The era of austerity appears to be coming to an end. As Neil Irwin writes for the Washington Post:
“The ECB appears set to hop on the easy money train in its meeting on Thursday. And it wouldn’t be shocking if, either this week or in a future month, the ECB seeks out some more innovative tool to funnel loans to the smaller businesses that are being frozen out from getting credit. The institution that most eagerly embraced austerity and tight money three years ago, in other words, is inching away from it as well.”
This is a huge policy shift, and one that should not be overlooked. The problem is that nobody, especially on this side of the Atlantic Ocean, seem to quite understand what austerity is.
Mark Blyth, writing in Foreign Affairs, highlights the crux of the misunderstanding in an article attempting to show the development, and ultimate unraveling, of the idea that austerity could fix Europe. Blyth defines austerity as “the deliberate deflation of domestic wages and prices through cuts to public spending” in order to “reduce a state’s debts and deficits, increase its economic competitiveness, and restore what is vaguely referred to as “business confidence.”
Yea, that covers about half of it. Somewhere along the line austerity came to be associated solely with spending cuts. That’s not only a wrongheaded definition, it’s a dangerous misunderstanding that threatens to permanently color the policy debate. And frankly that’s exactly what liberals like Paul Krugman want when he writes a column like this:
“Those of us who have spent years arguing against premature fiscal austerity have just had a good two weeks. Academic studies that supposedly justified austerity have lost credibility, hard-liners at the European Commission and elsewhere have softened their rhetoric. The tone of the conversation has definitely changed.
. . . So this seems like a good time to offer a sort of refresher on the nature of our economic woes, and why this remains a very bad time for spending cuts.”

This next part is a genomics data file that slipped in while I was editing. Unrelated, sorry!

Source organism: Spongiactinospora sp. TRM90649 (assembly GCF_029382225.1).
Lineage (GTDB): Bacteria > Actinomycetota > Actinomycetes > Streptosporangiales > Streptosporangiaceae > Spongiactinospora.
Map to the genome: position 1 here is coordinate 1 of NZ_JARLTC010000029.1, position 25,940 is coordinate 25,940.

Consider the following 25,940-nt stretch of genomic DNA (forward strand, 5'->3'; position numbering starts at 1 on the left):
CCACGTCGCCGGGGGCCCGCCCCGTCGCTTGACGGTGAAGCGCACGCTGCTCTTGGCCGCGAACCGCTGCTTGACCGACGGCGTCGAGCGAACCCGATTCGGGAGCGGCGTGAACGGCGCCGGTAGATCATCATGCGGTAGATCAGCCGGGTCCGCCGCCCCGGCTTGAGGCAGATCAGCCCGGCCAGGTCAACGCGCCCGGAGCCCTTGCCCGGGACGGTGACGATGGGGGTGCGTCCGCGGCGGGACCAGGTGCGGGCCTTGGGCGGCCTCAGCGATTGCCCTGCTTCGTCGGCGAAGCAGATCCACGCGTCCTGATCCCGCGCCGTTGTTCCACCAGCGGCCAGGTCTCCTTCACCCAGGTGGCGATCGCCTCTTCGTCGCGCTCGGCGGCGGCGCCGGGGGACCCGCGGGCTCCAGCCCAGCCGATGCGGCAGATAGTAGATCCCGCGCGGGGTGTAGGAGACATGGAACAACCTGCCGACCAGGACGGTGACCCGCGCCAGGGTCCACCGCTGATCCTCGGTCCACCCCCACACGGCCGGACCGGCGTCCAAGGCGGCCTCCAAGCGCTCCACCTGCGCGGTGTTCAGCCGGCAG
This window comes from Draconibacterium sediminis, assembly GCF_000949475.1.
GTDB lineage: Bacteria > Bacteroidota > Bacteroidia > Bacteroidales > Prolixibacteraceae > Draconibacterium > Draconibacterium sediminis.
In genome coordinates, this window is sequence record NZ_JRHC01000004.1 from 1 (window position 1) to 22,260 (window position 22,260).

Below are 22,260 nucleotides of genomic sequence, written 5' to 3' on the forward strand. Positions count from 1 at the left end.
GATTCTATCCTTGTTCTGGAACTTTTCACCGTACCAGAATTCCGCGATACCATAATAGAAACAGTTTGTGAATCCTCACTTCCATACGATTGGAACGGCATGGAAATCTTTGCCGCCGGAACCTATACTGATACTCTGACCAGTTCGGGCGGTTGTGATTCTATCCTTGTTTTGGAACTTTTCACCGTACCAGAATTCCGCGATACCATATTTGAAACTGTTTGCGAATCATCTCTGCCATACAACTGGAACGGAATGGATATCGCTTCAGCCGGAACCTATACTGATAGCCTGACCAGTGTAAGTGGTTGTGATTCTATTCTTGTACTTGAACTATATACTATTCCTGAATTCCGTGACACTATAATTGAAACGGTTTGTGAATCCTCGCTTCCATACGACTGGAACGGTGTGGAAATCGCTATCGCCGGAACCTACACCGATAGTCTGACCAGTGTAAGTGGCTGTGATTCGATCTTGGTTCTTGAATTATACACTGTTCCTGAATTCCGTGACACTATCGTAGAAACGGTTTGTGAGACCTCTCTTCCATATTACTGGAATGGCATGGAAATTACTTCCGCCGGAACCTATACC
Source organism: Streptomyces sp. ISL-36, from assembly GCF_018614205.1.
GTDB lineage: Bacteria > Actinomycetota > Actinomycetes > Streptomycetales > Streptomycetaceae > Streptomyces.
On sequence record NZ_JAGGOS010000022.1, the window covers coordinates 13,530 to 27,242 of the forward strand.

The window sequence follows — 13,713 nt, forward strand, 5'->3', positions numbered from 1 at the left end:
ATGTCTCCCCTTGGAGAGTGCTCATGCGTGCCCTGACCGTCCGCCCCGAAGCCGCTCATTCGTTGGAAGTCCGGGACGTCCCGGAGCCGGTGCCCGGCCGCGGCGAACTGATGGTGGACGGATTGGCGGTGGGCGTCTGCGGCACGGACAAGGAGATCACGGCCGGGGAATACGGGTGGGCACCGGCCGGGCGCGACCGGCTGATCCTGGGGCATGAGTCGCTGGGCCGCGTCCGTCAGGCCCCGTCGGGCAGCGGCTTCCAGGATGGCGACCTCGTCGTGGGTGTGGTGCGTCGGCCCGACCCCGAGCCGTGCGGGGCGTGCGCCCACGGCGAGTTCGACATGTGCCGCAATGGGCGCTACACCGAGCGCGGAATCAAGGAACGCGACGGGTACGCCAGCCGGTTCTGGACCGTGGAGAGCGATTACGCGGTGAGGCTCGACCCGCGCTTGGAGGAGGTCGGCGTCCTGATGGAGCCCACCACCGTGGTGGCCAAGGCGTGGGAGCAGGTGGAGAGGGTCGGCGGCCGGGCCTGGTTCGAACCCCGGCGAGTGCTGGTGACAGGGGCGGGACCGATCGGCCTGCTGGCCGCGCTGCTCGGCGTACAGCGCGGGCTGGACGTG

Yes, framing the so-called failure of austerity as solely a failure of spending cuts makes it sound like conservatives are on the losing end of the fiscal argument. But what agenda-driven individuals like Krugman and others purposely neglect to mention is that European austerity is defined mostly by tax hikes, not spending cuts.
Indeed, not a single country in the Eurozone is spending less as a percentage of GDP than it did five years ago. By contrast, the average tax burden has increased 5 percent in the three years from 2007 to 2010. To highlight the disparity, calculations done by Mercatus Center scholar Veronique de Rugy found that for every 1 euro of spending cuts there have been 9 euro worth of tax increases!
Is it really all that surprising that a one-two-punch of higher spending and soaring taxes is enough to knock an unstable economy into a recession? Especially when the countries that comprise the Eurozone lack certain policy tools given its status as a result of being in a monetary union?
To answer my own rhetorical question – no, it’s not surprising in the slightest. Higher taxes are bad for business, especially in a recession, as President Obama has himself admitted. But liberals are doing everything they can to disassociate taxes from the notion of austerity because it seriously impinges on their big-government ambitions.
You see, taxes take money out of the economy just like spending cuts do – only in an even more harmful way since you’re taking dollars out of the private sector which carry a higher economic multiplier. Yet somehow liberals want to be able to continue to push for tax hikes, as they successfully did earlier this year with the expiration of some of the Bush-era rates, while blaming Republicans for any economic contraction that results. Part of that strategy is an attempt to brand the failing austerity policies of Europe as solely a consequence of spending cuts.
That’s not true. That’s not right. And conservatives shouldn’t stand for it.